For how many integer values of x there exists positive integer solutions for \(S\), such that: \(S=\sqrt{x(x+p)}\) where x is an integer and p is any fixed prime number \(>2\).

A proof will be much better than an integer answer. Since I already know how to solve it, please provide your own proofs.

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## Comments

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TopNewestHere is my solution:

First let us consider that \(x\) and \(x+p\) are imperfect squares. Now \(gcd (x, x+p)=1\) or \(p\). So, if they are imperfect squares there will be no solutions.

Proof:

For \(gcd (x, x+p)=p\) we must have \(x=ap\) where \(a\) is an integer not 0. Doing some manipulation gives us that \(S=p\sqrt {a (a+1)}\). Now product of two consecutive integers cannot be a perfect square.

So, we must have \(x=N^2\) and \(x+p=Y^2\) where \(N, Y\) are integers.

And now:

\((Y+N)(Y-N)=p\)

Which implies that either of them \(=1\) or \(p\). Doing some algebra will prove that there are two solutions.

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hint :- square on both sides, do some expansion and then factorize.

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I made the problem, as such I already know the answer.

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We have to find the number of integer solutions to the equation \( x(x+p) = S^2\). First consider the case when \( x>1 \). Note that \( \gcd (x, x+p) = 1 \) or \( p \). But we know that the product of two coprime integers can never be a perfect square, so we must have \( \gcd (x, x+p)= p \) which implies \( p \mid x \). Let \(x= pq \), where \( q \) is an integer. Then \( x(x+p)= pq*(p+1)q = q^2p(p+1) \). This has to be a perfect square, and since \( q^2 \) is a perfect square, so must be \( p(p+1) \). \( p(p+1) \) cannot be a perfect square for \( p > 3 \). When \( x= 1 \), \( p+1 \) has to be a perfect square. For all \( p>3 \), there are no such primes since \( S^2 - 1= (S+1)(S-1) \). Hence \( (x, p)= (1, 3) \) is the only possible solution.

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There are several errors in your proof that need correction., since \( x = 1, p = 3 \) implies \( \gcd(1, 4) = 1 \), and obviously, \( 3 \not\mid 1 \).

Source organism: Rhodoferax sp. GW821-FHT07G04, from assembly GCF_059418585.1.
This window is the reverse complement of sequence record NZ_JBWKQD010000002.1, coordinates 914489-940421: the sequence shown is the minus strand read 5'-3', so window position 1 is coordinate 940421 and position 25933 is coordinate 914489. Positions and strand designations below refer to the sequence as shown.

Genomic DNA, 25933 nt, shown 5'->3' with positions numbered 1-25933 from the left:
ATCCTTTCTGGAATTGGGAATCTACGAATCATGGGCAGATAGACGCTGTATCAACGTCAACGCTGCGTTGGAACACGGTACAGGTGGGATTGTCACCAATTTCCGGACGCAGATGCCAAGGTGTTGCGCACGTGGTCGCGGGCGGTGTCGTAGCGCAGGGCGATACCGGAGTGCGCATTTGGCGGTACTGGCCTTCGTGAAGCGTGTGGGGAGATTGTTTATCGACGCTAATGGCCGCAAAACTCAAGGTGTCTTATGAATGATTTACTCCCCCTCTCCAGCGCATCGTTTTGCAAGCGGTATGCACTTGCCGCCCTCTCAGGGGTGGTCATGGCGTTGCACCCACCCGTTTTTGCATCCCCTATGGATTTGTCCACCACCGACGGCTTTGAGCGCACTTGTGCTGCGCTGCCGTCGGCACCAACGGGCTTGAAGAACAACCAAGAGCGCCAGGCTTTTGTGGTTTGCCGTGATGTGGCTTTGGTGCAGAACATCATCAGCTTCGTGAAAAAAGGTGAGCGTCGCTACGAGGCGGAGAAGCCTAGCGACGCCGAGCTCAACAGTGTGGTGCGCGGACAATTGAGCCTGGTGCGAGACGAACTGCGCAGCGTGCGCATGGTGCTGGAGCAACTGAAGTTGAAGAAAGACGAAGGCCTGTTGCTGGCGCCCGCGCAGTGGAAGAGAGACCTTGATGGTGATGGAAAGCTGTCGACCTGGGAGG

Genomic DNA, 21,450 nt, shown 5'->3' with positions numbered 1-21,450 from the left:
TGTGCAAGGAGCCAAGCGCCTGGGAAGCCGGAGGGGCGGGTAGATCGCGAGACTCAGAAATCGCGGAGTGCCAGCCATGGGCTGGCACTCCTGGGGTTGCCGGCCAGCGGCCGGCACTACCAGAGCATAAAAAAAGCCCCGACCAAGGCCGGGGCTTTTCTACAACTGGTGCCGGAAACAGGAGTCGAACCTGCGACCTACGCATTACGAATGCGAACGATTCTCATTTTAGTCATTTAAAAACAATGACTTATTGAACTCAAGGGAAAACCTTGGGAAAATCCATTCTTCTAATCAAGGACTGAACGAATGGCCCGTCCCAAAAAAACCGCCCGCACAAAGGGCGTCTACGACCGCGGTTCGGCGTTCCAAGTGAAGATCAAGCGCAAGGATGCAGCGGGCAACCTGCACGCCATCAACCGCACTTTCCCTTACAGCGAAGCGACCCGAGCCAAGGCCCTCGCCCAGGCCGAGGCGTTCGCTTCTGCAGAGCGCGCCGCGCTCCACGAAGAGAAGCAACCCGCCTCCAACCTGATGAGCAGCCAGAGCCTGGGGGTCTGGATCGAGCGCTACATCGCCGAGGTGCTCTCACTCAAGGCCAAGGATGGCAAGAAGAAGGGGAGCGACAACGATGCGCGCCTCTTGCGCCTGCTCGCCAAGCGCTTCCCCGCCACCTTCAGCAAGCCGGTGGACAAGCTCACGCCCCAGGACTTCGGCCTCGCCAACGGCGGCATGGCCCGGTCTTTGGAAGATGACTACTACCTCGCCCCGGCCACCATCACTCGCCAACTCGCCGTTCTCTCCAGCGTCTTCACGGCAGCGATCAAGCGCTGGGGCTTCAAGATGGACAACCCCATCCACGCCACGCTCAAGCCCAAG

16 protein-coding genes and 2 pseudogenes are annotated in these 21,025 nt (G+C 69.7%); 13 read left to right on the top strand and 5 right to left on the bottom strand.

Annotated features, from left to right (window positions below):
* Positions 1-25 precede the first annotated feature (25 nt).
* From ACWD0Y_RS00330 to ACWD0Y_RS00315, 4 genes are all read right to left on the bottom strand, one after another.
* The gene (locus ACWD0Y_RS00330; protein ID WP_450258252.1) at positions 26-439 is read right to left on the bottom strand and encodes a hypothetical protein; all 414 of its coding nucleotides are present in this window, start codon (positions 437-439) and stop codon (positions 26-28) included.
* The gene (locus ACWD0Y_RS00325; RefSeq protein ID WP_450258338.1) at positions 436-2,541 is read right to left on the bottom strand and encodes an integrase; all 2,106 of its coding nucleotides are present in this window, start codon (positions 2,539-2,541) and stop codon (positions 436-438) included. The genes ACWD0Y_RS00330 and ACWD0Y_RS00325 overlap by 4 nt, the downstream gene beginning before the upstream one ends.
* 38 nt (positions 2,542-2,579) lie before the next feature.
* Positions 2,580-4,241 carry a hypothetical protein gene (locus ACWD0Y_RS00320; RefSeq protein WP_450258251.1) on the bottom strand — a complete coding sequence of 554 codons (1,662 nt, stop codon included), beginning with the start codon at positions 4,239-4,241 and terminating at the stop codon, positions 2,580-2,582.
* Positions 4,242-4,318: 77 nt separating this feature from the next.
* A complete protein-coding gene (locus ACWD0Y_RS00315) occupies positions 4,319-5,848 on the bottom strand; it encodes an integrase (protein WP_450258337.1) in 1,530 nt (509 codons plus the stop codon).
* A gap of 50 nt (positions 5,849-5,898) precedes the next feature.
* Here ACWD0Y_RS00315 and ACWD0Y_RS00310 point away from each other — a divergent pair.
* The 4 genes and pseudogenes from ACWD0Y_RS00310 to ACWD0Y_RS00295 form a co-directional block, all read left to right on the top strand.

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It has been corrected now. Please check if there are more mistakes remaining.

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fixedprime for all such ordered pairs \( (x, S) \) satisfying the given relation. As it is written, one could interpret your question so that we are asked to find the size of the set \[ X = \left\{ x \in \mathbb{Z} : \exists \left( p \; {\rm prime} \cap S \in \mathbb{Z}^+ \cap S = \textstyle\sqrt{x(x+p)} \right) \right\}. \] In this case, there are infinitely many such \( x \), since for each odd prime \( p = 2m+1 \) for some positive integer \( m \), there exists at least one integer \( x = m^2 \) such that \( S = \sqrt{x(x+p)} = m(m+1) \) is a positive integer.Log in to reply

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After stating that \(gcd (x, x+p)=1\) or \(p\), you should have considered that \(S\) will have a solution when \(x\) and \(x+p\) are both perfect squares.

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awesome

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i can only prove that \( S \) must be even

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Proving \( S \) is even does not need this much manipulation. All primes greater than \( 2 \) are odd, so \( x \) and \( x+p \) have different parities, thus their product must be even. Hence \( S^2 \) is even which implies so is \( S \).

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Your statement that \(S\) must be even is correct, but I did not approach the problem this way. .

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then whats your method.....?

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i think for every prime there is a solution of x eg- (1,3)(4,5)(9,7)(11,25) i.e x= (p^2 -2*p +1)/4

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The prime is fixed, and for every odd prime there are 2 solutions.

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